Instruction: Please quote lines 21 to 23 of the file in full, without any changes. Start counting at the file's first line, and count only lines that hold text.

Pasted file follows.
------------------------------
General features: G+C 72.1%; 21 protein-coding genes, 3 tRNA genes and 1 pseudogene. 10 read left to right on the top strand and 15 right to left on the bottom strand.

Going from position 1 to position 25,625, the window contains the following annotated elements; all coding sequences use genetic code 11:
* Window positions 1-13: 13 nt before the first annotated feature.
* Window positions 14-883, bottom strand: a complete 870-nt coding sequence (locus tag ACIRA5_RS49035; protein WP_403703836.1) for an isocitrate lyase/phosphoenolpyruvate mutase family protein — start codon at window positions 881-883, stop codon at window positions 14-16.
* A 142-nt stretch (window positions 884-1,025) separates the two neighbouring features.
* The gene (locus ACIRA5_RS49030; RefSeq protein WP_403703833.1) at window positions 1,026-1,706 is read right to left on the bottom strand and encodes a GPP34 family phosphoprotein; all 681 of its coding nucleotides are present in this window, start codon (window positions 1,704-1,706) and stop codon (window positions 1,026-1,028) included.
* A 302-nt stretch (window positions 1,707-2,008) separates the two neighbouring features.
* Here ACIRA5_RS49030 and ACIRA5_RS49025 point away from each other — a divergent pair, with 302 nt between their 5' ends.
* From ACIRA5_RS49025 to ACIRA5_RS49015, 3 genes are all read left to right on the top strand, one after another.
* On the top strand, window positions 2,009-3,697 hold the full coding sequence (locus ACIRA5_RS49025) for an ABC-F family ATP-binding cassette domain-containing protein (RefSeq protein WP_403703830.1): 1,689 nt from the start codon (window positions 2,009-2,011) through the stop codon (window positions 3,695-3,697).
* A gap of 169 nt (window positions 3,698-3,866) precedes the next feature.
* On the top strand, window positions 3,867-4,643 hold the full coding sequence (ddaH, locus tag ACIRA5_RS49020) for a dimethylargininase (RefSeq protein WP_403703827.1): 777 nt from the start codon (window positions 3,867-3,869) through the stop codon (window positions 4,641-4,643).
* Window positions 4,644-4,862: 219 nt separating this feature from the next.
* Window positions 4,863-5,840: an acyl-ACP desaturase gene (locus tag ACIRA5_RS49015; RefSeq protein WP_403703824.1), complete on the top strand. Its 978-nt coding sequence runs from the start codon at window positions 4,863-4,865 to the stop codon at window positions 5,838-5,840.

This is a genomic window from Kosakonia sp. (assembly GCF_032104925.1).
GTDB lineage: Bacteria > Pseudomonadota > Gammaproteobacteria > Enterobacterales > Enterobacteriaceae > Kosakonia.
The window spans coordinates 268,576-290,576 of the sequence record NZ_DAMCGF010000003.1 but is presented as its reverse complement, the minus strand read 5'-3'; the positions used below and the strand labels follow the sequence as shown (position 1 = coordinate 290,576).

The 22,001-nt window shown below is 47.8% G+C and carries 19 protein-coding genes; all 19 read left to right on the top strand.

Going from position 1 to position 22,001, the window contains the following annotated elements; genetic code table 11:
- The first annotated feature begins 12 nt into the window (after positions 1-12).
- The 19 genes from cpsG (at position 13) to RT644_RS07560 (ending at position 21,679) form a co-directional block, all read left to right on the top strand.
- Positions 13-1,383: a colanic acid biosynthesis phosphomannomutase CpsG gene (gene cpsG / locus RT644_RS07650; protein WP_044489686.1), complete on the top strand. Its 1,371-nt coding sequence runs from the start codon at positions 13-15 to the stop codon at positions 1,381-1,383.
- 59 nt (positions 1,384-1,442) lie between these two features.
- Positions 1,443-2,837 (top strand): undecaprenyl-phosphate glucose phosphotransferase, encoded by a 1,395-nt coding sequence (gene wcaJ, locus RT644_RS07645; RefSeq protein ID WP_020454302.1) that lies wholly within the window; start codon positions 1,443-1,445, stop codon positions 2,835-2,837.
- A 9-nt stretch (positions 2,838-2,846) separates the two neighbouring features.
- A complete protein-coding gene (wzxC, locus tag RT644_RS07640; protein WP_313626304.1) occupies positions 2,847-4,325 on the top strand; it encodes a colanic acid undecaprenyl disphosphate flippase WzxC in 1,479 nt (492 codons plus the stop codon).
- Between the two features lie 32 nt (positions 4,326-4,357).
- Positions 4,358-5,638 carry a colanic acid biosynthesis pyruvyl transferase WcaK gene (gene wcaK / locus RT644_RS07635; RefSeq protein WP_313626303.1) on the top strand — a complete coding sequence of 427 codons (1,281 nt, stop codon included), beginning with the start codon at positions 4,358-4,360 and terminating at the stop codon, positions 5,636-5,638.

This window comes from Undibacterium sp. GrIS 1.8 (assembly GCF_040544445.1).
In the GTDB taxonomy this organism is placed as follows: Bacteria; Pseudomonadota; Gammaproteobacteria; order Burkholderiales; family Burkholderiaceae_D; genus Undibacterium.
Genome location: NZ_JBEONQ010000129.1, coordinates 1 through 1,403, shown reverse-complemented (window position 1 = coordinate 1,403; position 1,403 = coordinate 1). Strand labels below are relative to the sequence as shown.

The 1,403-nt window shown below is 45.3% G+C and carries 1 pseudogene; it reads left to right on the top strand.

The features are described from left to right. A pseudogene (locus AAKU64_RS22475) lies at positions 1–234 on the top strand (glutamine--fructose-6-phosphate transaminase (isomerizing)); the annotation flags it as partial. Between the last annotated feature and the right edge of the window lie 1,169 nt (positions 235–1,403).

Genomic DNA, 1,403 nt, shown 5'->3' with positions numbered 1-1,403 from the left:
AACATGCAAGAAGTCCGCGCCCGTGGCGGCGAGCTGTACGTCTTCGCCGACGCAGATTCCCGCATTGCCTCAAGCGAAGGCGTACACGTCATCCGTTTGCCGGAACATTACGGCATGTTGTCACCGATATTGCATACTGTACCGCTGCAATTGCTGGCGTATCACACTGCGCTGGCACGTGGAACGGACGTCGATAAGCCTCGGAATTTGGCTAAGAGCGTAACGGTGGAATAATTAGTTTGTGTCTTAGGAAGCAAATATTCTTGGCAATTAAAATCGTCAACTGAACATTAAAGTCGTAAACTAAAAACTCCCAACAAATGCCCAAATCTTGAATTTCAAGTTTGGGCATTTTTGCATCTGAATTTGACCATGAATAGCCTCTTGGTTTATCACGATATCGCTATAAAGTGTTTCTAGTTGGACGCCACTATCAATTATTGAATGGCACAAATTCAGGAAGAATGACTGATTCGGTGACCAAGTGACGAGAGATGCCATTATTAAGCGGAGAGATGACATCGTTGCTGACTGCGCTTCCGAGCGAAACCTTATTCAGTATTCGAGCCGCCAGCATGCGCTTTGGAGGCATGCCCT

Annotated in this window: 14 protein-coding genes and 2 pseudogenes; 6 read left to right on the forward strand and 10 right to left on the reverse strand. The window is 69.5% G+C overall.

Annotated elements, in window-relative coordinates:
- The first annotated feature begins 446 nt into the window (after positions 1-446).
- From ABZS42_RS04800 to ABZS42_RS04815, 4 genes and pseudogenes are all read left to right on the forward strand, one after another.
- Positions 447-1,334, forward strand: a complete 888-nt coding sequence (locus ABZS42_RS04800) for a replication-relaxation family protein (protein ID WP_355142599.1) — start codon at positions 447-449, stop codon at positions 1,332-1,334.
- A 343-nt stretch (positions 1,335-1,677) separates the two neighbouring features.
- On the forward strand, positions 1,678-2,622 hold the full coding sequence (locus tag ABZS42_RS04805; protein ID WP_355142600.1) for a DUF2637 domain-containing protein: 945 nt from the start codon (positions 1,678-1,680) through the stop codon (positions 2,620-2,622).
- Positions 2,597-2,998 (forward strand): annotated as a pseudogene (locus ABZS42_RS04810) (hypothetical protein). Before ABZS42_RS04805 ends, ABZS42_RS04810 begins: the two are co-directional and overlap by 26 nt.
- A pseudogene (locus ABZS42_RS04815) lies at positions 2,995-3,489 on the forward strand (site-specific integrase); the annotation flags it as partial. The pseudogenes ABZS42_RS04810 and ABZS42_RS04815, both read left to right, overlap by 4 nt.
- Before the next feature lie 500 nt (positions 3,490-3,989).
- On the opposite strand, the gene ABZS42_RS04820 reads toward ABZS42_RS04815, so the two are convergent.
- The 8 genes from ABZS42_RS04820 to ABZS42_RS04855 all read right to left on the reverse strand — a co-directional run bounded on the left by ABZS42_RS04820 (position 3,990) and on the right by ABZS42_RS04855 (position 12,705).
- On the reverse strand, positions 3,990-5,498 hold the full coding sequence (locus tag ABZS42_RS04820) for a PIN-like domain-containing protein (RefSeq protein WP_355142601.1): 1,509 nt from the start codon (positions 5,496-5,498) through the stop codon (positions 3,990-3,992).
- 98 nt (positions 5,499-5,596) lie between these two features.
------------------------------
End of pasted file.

- The 19 genes from cpsG (at position 13) to RT644_RS07560 (ending at position 21,679) form a co-directional block, all read left to right on the top strand.
- Positions 13-1,383: a colanic acid biosynthesis phosphomannomutase CpsG gene (gene cpsG / locus RT644_RS07650; protein WP_044489686.1), complete on the top strand. Its 1,371-nt coding sequence runs from the start codon at positions 13-15 to the stop codon at positions 1,381-1,383.
- 59 nt (positions 1,384-1,442) lie between these two features.